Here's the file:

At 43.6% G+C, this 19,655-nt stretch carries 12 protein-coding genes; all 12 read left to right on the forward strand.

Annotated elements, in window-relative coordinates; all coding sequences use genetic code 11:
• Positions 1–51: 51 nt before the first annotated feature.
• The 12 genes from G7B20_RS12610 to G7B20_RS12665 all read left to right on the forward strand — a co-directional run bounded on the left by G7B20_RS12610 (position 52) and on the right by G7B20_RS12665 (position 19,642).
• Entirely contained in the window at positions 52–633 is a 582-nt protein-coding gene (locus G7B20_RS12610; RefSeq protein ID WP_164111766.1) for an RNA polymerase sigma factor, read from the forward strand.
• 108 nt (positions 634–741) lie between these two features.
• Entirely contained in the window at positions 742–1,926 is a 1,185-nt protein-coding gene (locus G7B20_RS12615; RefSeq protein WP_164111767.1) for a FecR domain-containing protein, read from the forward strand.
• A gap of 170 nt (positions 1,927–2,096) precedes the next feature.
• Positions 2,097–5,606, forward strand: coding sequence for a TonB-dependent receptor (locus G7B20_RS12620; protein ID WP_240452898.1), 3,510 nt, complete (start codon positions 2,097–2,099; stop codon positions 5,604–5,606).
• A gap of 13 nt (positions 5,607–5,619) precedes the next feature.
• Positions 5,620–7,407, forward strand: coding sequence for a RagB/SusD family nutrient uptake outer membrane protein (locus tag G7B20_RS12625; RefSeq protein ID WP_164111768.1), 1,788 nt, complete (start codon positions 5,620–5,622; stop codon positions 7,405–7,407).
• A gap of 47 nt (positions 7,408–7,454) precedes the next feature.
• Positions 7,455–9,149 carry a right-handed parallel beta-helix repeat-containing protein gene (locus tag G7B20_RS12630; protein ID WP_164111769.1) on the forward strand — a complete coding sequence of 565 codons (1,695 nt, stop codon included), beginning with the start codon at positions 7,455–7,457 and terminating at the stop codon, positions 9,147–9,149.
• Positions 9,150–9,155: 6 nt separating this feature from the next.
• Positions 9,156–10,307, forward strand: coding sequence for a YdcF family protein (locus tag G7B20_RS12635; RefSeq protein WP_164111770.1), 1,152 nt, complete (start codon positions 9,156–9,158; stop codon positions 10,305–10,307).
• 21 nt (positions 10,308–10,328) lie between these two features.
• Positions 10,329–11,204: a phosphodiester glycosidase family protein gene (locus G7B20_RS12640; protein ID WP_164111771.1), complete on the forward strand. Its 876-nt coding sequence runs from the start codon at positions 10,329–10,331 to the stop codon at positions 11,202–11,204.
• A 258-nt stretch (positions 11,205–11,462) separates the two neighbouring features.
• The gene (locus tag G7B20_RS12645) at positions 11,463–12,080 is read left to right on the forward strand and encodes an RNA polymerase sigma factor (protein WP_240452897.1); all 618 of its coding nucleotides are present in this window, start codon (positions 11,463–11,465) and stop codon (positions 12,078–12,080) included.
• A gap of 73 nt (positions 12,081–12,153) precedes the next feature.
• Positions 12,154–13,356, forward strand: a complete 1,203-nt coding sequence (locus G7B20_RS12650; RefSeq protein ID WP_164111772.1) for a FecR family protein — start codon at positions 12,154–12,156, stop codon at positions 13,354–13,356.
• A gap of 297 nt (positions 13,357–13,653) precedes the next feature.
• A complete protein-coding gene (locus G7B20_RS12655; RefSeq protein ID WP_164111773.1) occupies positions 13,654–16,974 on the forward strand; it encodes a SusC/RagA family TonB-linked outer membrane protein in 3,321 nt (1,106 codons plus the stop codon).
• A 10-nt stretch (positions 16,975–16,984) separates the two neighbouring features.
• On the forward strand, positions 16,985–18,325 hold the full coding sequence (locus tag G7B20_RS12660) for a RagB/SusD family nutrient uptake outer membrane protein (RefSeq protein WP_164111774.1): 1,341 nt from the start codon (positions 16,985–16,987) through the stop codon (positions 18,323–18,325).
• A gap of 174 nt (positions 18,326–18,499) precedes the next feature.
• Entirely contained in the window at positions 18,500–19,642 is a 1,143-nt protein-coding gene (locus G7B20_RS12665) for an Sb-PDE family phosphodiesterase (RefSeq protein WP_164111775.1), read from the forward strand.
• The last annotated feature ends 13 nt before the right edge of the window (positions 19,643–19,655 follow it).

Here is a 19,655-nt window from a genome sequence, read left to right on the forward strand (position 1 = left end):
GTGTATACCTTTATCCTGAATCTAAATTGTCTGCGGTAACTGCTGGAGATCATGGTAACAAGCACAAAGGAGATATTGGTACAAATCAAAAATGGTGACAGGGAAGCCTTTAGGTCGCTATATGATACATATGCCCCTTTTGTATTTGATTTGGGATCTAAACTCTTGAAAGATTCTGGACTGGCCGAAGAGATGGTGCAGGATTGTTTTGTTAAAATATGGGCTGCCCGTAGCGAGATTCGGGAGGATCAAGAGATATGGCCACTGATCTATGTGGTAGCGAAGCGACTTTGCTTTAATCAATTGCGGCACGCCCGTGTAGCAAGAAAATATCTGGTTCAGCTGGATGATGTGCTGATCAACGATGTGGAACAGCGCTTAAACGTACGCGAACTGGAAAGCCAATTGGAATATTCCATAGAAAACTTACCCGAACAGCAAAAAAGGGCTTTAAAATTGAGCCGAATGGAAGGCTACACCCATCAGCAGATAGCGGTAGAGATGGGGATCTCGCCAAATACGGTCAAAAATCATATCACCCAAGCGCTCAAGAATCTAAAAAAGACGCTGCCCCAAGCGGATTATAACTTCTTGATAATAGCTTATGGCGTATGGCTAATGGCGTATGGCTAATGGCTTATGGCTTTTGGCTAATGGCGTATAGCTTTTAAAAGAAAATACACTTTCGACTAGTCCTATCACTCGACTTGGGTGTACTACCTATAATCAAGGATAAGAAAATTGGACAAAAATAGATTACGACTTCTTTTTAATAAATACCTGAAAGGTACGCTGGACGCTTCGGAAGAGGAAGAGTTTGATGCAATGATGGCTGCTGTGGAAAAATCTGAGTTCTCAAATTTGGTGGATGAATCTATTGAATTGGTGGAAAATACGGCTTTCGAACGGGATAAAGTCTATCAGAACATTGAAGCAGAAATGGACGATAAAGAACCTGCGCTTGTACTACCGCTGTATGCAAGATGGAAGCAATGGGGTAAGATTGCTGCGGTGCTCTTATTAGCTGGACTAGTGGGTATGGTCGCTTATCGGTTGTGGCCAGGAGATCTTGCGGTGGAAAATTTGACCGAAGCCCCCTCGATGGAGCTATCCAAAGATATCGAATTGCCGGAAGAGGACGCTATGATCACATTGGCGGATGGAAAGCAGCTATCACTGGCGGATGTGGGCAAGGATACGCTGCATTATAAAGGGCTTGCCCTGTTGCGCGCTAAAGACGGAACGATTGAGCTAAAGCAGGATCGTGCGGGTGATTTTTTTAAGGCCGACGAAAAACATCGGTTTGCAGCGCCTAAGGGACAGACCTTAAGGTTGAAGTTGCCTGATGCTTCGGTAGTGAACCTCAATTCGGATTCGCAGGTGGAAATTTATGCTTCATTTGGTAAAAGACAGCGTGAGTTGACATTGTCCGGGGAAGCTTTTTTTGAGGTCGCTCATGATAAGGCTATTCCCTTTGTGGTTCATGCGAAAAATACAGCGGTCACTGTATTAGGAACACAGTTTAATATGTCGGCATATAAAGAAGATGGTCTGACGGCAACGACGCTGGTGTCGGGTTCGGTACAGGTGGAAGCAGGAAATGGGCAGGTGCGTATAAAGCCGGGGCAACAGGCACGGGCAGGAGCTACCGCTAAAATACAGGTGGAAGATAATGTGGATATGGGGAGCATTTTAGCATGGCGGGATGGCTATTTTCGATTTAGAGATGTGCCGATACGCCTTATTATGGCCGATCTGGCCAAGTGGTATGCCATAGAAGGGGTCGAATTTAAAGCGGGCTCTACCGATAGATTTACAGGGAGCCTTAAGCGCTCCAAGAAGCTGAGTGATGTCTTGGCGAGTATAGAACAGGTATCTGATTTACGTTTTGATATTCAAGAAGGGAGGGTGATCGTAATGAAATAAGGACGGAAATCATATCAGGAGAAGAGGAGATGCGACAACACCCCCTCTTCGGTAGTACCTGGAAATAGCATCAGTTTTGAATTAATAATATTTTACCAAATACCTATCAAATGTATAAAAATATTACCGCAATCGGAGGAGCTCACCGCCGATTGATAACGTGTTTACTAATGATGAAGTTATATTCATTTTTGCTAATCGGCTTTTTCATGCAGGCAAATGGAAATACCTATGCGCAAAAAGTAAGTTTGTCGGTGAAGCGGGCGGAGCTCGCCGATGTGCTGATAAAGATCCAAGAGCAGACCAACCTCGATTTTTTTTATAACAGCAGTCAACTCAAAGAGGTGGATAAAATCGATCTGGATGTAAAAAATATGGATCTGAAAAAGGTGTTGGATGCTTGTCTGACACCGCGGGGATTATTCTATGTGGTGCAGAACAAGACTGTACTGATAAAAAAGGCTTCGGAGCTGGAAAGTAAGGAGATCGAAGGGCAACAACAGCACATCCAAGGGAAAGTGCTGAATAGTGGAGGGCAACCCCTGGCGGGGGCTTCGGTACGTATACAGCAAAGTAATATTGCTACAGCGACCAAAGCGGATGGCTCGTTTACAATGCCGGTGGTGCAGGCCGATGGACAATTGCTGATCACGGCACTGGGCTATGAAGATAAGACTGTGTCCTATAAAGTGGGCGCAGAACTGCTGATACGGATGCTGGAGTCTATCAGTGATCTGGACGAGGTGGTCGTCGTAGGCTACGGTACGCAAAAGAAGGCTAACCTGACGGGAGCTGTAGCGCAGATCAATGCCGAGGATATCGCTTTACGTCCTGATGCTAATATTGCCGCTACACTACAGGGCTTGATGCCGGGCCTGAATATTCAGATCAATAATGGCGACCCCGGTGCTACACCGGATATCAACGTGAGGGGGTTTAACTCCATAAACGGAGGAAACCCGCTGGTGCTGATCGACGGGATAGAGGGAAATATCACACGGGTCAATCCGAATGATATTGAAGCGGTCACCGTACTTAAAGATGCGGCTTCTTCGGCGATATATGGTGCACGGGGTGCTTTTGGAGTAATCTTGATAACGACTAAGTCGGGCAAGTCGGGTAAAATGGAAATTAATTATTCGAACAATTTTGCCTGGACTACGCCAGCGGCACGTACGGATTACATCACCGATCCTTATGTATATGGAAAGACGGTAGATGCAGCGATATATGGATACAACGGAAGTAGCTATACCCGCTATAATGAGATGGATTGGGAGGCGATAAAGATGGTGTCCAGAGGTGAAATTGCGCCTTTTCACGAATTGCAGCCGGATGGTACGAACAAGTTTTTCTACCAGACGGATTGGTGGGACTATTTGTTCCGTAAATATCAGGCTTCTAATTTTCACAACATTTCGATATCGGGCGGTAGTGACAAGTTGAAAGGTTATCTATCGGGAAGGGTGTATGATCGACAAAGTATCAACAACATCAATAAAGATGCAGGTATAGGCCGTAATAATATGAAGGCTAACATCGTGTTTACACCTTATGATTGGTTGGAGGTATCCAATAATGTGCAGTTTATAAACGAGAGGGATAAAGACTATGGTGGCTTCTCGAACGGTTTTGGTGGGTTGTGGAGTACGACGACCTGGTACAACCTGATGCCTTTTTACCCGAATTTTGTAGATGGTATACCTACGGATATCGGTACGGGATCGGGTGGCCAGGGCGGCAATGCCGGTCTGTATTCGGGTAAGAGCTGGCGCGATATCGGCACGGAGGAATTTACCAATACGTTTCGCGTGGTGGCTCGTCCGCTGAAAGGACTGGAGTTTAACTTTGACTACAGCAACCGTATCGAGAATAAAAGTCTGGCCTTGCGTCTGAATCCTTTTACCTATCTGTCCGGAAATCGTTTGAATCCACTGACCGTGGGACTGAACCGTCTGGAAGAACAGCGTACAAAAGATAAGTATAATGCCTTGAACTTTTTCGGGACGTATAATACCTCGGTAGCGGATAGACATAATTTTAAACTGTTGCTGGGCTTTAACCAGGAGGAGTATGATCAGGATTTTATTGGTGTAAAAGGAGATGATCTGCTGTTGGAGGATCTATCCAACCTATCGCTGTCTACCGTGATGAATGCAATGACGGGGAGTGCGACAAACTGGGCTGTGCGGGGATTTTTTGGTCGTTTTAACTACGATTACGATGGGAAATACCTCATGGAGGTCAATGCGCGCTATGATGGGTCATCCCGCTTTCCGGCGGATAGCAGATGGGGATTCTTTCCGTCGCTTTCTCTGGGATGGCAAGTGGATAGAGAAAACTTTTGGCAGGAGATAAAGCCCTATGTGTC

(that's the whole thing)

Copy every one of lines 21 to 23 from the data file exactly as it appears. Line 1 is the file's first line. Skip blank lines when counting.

• Positions 12,154–13,356, forward strand: a complete 1,203-nt coding sequence (locus G7B20_RS12650; RefSeq protein ID WP_164111772.1) for a FecR family protein — start codon at positions 12,154–12,156, stop codon at positions 13,354–13,356.
• A gap of 297 nt (positions 13,357–13,653) precedes the next feature.
• A complete protein-coding gene (locus G7B20_RS12655; RefSeq protein ID WP_164111773.1) occupies positions 13,654–16,974 on the forward strand; it encodes a SusC/RagA family TonB-linked outer membrane protein in 3,321 nt (1,106 codons plus the stop codon).